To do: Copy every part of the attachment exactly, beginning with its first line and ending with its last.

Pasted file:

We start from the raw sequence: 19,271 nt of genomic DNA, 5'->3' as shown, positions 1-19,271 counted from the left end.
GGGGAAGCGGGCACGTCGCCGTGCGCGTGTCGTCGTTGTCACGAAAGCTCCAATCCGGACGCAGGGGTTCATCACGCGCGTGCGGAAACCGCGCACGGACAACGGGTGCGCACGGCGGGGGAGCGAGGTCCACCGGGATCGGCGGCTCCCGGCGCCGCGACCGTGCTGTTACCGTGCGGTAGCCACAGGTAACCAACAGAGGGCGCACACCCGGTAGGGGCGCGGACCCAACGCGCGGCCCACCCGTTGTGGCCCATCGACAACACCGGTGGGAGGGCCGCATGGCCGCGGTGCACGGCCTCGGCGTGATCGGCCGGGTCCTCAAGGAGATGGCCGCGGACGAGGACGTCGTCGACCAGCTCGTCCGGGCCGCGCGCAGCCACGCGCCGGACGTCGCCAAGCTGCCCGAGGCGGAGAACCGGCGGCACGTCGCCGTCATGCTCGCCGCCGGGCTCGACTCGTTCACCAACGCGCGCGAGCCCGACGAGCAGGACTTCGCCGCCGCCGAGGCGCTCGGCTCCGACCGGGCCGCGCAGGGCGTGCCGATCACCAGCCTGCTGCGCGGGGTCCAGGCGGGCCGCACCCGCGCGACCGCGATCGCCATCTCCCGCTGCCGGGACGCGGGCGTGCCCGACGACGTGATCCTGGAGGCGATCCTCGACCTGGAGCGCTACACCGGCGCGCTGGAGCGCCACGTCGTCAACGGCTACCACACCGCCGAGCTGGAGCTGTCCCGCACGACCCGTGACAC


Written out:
We start from the raw sequence: 19,271 nt of genomic DNA, 5'->3' as shown, positions 1-19,271 counted from the left end.
GGGGAAGCGGGCACGTCGCCGTGCGCGTGTCGTCGTTGTCACGAAAGCTCCAATCCGGACGCAGGGGTTCATCACGCGCGTGCGGAAACCGCGCACGGACAACGGGTGCGCACGGCGGGGGAGCGAGGTCCACCGGGATCGGCGGCTCCCGGCGCCGCGACCGTGCTGTTACCGTGCGGTAGCCACAGGTAACCAACAGAGGGCGCACACCCGGTAGGGGCGCGGACCCAACGCGCGGCCCACCCGTTGTGGCCCATCGACAACACCGGTGGGAGGGCCGCATGGCCGCGGTGCACGGCCTCGGCGTGATCGGCCGGGTCCTCAAGGAGATGGCCGCGGACGAGGACGTCGTCGACCAGCTCGTCCGGGCCGCGCGCAGCCACGCGCCGGACGTCGCCAAGCTGCCCGAGGCGGAGAACCGGCGGCACGTCGCCGTCATGCTCGCCGCCGGGCTCGACTCGTTCACCAACGCGCGCGAGCCCGACGAGCAGGACTTCGCCGCCGCCGAGGCGCTCGGCTCCGACCGGGCCGCGCAGGGCGTGCCGATCACCAGCCTGCTGCGCGGGGTCCAGGCGGGCCGCACCCGCGCGACCGCGATCGCCATCTCCCGCTGCCGGGACGCGGGCGTGCCCGACGACGTGATCCTGGAGGCGATCCTCGACCTGGAGCGCTACACCGGCGCGCTGGAGCGCCACGTCGTCAACGGCTACCACACCGCCGAGCTGGAGCTGTCCCGCACGACCCGTGACAC